Rating: 3 Stars
Length: 215 Pages
Disclosure: An ARC of this book was provided to me by Carina Press via NetGalley. This rating, review, and all included thoughts and comments are my own.
Too Contained For Me
She should have been sunning herself on a beach in Hawaii, enjoying a much-needed vacation. Instead she's driving down a dark, nowhere road in the middle of Iowa, surrounded by cornfields, and about as far removed from sun, fun, and Mai Tais as she could get. Private investigator by trade, it's Grace's psychic gift that made her cave for her friend Mike, a detective with the St. Louis police department. He begged her to take a look at one last picture before she left. So she did. And after the startling intensity of the connection she felt for missing Maia Olson, she's now following the persistent pull of her gift as she tracks the child down. In Iowa.
Grace is a bit unsettled by the smack of huge bugs against the windshield, and the absence of anything resembling civilization is a little disconcerting, but it's the massive, black shape that hurtles out of the night in front of her car that shocks her into swerving off the road and into a ditch. And that's just the beginning of disturbing, freaky things Grace is going to experience, see, and learn after she's rescued by a man named Aiden and drawn into a world of Norse gods and fire demons.
She will be introduced to a heritage she can hardly imagine and meet her destiny in a town named Ragnarok.
Aiden is Odin of his clan, and it's his duty to lead the hunt that guards the portal between this dimension and Asgard. He lost his wife to fate, but his daughter was taken from him a year ago, snatched across the portal by fire demons during a flare. He doesn't know if she still lives. He knows he has no chance of finding her on the other side. Until, that is, he rescues Grace and realizes she is of his people, and a gifted seer and tracker.
The risk is phenominal. Grace may not even survive a crossing to Asgard. And even if she does, she may not be able to find his daughter. As he grows closer and closer to Grace while they wait for the next flare, Aiden may have to decide if the risk in rescuing his daughter is worth the life of the woman he is starting to love.
It started so well. Demon Crossings doesn't waste any time before it's hurtling readers down a dark road and tossing its heroine all over the place, or rattling her world with a massive paradigm shift and a hunky Norse god. Sharply written, the first quarter of the book sets up the world, the characters, and the mythology with speed and clarity while Grace's life starts to unravel around her. I found the Norse mythology a refreshing change from overused standards, and appreciated the sparks of originality it engendered.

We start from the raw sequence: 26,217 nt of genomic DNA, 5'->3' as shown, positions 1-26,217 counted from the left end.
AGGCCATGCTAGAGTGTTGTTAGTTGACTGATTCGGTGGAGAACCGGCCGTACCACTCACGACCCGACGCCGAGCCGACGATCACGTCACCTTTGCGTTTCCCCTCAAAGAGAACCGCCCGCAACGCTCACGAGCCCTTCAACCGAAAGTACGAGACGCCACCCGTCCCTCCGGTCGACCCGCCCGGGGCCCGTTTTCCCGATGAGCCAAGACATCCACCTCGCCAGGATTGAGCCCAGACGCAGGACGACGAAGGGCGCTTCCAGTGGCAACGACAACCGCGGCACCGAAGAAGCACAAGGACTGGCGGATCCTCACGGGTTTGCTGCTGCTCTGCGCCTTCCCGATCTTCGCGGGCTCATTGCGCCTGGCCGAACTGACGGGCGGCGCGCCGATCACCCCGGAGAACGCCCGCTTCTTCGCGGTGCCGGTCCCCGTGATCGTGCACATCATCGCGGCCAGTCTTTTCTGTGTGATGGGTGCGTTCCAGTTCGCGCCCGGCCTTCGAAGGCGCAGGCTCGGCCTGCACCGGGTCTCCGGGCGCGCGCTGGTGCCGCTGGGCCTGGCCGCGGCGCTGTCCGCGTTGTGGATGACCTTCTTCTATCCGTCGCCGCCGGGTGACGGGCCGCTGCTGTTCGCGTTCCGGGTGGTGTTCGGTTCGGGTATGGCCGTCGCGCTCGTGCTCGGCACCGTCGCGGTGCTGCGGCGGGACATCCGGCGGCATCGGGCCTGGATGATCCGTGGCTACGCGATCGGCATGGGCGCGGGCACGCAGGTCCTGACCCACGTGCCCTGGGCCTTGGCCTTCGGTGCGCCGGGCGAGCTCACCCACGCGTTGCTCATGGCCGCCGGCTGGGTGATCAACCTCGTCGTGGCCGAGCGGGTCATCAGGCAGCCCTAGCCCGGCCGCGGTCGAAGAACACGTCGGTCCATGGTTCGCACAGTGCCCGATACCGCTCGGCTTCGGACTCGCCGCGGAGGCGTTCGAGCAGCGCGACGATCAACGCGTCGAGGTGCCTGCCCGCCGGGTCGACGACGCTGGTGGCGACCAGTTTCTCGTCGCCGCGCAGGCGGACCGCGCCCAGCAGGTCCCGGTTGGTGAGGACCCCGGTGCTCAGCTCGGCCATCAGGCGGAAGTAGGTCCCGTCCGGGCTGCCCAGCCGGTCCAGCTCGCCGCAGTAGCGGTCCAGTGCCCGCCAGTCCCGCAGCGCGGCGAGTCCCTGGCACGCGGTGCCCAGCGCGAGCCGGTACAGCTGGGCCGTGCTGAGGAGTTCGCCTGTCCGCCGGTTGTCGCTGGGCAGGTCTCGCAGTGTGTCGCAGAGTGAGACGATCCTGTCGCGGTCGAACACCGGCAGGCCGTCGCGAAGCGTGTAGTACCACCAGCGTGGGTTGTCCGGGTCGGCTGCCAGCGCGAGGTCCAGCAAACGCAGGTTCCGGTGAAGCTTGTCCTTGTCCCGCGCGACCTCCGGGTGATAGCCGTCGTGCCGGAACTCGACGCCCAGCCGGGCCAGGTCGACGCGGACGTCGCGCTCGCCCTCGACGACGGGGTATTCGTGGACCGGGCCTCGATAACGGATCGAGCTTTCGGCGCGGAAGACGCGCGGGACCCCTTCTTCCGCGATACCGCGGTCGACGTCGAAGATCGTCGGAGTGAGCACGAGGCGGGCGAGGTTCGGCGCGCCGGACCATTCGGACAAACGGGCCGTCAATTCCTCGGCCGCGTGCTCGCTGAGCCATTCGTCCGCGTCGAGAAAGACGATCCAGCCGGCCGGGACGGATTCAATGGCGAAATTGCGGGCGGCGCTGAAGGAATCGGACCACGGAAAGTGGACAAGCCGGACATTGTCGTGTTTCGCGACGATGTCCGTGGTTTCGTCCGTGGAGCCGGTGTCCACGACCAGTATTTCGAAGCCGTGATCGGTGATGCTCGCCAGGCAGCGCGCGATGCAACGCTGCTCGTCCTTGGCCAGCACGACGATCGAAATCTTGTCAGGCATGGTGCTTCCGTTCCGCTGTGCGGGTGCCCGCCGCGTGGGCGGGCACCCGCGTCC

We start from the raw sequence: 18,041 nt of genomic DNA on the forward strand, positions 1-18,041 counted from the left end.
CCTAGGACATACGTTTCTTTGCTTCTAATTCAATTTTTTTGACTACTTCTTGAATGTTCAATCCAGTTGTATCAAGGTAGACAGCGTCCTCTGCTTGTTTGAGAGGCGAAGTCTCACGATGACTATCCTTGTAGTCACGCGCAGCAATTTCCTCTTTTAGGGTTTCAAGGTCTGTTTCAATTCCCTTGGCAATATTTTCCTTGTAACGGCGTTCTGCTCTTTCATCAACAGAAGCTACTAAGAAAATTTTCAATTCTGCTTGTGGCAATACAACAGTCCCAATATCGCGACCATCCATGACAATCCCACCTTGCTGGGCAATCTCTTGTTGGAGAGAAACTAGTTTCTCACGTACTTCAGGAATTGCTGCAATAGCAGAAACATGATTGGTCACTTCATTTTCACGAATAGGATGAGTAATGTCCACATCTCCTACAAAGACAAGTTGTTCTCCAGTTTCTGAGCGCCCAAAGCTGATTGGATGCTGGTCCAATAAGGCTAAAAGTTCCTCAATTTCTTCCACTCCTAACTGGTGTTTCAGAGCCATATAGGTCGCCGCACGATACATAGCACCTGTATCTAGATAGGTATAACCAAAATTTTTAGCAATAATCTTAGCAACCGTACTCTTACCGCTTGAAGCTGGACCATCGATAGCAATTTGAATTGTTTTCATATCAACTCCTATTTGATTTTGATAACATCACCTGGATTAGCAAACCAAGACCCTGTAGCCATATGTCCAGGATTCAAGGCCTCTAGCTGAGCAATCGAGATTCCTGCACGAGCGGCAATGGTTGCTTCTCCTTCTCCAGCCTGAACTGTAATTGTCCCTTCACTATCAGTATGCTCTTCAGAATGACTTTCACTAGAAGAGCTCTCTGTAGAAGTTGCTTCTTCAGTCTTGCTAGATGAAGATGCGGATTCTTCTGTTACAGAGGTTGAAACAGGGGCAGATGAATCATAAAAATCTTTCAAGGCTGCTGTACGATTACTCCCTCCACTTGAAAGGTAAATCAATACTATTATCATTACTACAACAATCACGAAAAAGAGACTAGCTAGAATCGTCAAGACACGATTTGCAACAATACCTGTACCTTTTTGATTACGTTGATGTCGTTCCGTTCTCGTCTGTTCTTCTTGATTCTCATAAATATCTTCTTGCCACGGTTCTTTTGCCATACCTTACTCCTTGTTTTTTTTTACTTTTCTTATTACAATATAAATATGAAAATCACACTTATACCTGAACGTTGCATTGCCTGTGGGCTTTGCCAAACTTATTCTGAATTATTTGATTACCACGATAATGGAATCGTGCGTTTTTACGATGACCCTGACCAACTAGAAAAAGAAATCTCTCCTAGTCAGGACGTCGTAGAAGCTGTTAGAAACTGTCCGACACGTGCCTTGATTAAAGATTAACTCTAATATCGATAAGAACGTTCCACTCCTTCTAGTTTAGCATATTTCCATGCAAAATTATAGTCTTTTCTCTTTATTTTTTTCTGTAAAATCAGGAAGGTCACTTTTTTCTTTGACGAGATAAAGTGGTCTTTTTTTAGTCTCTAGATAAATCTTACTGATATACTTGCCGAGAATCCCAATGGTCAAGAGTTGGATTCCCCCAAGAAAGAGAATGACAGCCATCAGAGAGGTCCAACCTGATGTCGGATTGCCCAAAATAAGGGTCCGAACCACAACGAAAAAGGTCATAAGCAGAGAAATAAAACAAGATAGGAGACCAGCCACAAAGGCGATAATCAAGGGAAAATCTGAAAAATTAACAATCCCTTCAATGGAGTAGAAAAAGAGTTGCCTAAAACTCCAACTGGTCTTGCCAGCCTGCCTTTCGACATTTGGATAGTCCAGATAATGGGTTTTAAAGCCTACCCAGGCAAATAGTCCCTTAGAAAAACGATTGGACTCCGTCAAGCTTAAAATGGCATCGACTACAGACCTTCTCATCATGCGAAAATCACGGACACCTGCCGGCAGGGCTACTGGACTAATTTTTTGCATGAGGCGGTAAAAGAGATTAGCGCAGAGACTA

I also enjoyed the concept of the plot, and thoroughly enjoyed several aspects of the storyline. I can't say, though, that the main characters really did it for me. I don't feel like I got to know either one of them particularly well, and I struggled to feel any sort of connection to them. On her own merits, Grace seemed mostly likable, though I did get a little weary of her stubborn refusal to be open minded as the book progressed, especially given her own experiences. Aiden struck me as a quiet, steady force of nature in his own right, but he tended to be burdened by an over-inflated sense of responsibility that wore on my patience.
They were both very internal characters, with far, far more going on in their heads than they were saying to each other. Neither were at all good at honest emoting or expressing. Those sort of closed off, contained characters frustrate me when I'm reading. Not to mention, the two of them as a couple struck me as the most emotionally reserved romantic pair I've read lately. The romance failed completely for me because of that.
Frankly, I had more fun with the secondary characters, who, while plentiful and colorful, were sadly underused.
I also had problems with the way the storyline progressed through the book. After the fast, interesting start, the pace of the book dragged and not much happened for far too long in the middle. The plotline seemed to tread water for awhile and instead of even doing much in the way of preparation, Grace and Aiden just seemed to spend their days tiptoeing around each other. Their physical relationship may have evolved during that time, but not much else did.
And then, like a flip switching, the book kicked back into gear and the plot lunged forward, ratcheted up the action, suspense, and danger, and provided several meaty scenes of story progression and several intriguing plot elements late in the book. I enjoyed those parts immensely, but couldn't help but be frustrated by their earlier absence.
In the end, the ups and downs were too much to make Demon Crossings consistently entertaining for me. Some parts were great and I enjoyed them very much. Some weren't. And my issues with the main characters and their romance were huge stumbling blocks. Almost everything else was a win for me, including the plot-driven story elements and the secondary characters. For me, though, there just wasn't enough "everything else."